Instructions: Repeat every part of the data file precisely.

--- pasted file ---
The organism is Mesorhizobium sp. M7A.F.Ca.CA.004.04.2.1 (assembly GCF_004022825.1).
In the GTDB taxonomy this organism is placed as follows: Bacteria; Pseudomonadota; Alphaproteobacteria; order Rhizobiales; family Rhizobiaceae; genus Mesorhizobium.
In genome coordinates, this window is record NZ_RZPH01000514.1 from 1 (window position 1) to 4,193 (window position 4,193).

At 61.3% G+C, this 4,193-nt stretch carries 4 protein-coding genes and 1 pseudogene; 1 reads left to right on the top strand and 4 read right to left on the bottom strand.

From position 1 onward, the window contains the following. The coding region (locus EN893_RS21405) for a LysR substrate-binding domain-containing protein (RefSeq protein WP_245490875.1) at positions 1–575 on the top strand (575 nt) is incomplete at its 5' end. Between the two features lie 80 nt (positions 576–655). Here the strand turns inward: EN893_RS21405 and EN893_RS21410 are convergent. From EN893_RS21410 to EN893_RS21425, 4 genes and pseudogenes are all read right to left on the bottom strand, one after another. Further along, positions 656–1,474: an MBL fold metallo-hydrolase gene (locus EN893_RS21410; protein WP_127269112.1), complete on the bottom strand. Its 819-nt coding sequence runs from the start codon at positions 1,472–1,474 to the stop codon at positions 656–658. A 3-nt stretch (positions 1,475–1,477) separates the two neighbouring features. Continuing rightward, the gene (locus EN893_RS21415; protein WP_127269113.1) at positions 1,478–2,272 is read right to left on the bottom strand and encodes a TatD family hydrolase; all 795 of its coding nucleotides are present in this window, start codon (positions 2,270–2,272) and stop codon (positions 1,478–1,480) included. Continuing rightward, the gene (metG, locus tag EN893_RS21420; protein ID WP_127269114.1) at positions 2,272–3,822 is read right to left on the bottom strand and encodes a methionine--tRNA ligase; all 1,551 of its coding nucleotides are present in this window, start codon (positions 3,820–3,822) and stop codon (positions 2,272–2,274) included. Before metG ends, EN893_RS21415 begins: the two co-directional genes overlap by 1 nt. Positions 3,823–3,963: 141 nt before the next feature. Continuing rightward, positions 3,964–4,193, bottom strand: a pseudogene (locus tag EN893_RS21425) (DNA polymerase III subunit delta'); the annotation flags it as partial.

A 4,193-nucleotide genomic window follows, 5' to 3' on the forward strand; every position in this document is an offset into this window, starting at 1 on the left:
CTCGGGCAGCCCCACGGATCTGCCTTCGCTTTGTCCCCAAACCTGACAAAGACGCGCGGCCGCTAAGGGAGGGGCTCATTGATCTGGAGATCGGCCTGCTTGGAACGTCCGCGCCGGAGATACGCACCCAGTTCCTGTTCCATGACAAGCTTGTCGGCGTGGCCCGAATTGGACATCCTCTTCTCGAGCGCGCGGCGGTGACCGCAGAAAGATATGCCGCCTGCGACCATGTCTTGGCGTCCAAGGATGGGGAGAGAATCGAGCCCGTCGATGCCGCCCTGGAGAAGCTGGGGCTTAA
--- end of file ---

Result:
The organism is Mesorhizobium sp. M7A.F.Ca.CA.004.04.2.1 (assembly GCF_004022825.1).
In the GTDB taxonomy this organism is placed as follows: Bacteria; Pseudomonadota; Alphaproteobacteria; order Rhizobiales; family Rhizobiaceae; genus Mesorhizobium.
In genome coordinates, this window is record NZ_RZPH01000514.1 from 1 (window position 1) to 4,193 (window position 4,193).

At 61.3% G+C, this 4,193-nt stretch carries 4 protein-coding genes and 1 pseudogene; 1 reads left to right on the top strand and 4 read right to left on the bottom strand.

From position 1 onward, the window contains the following. The coding region (locus EN893_RS21405) for a LysR substrate-binding domain-containing protein (RefSeq protein WP_245490875.1) at positions 1–575 on the top strand (575 nt) is incomplete at its 5' end. Between the two features lie 80 nt (positions 576–655). Here the strand turns inward: EN893_RS21405 and EN893_RS21410 are convergent. From EN893_RS21410 to EN893_RS21425, 4 genes and pseudogenes are all read right to left on the bottom strand, one after another. Further along, positions 656–1,474: an MBL fold metallo-hydrolase gene (locus EN893_RS21410; protein WP_127269112.1), complete on the bottom strand. Its 819-nt coding sequence runs from the start codon at positions 1,472–1,474 to the stop codon at positions 656–658. A 3-nt stretch (positions 1,475–1,477) separates the two neighbouring features. Continuing rightward, the gene (locus EN893_RS21415; protein WP_127269113.1) at positions 1,478–2,272 is read right to left on the bottom strand and encodes a TatD family hydrolase; all 795 of its coding nucleotides are present in this window, start codon (positions 2,270–2,272) and stop codon (positions 1,478–1,480) included. Continuing rightward, the gene (metG, locus tag EN893_RS21420; protein ID WP_127269114.1) at positions 2,272–3,822 is read right to left on the bottom strand and encodes a methionine--tRNA ligase; all 1,551 of its coding nucleotides are present in this window, start codon (positions 3,820–3,822) and stop codon (positions 2,272–2,274) included. Before metG ends, EN893_RS21415 begins: the two co-directional genes overlap by 1 nt. Positions 3,823–3,963: 141 nt before the next feature. Continuing rightward, positions 3,964–4,193, bottom strand: a pseudogene (locus tag EN893_RS21425) (DNA polymerase III subunit delta'); the annotation flags it as partial.

A 4,193-nucleotide genomic window follows, 5' to 3' on the forward strand; every position in this document is an offset into this window, starting at 1 on the left:
CTCGGGCAGCCCCACGGATCTGCCTTCGCTTTGTCCCCAAACCTGACAAAGACGCGCGGCCGCTAAGGGAGGGGCTCATTGATCTGGAGATCGGCCTGCTTGGAACGTCCGCGCCGGAGATACGCACCCAGTTCCTGTTCCATGACAAGCTTGTCGGCGTGGCCCGAATTGGACATCCTCTTCTCGAGCGCGCGGCGGTGACCGCAGAAAGATATGCCGCCTGCGACCATGTCTTGGCGTCCAAGGATGGGGAGAGAATCGAGCCCGTCGATGCCGCCCTGGAGAAGCTGGGGCTTAA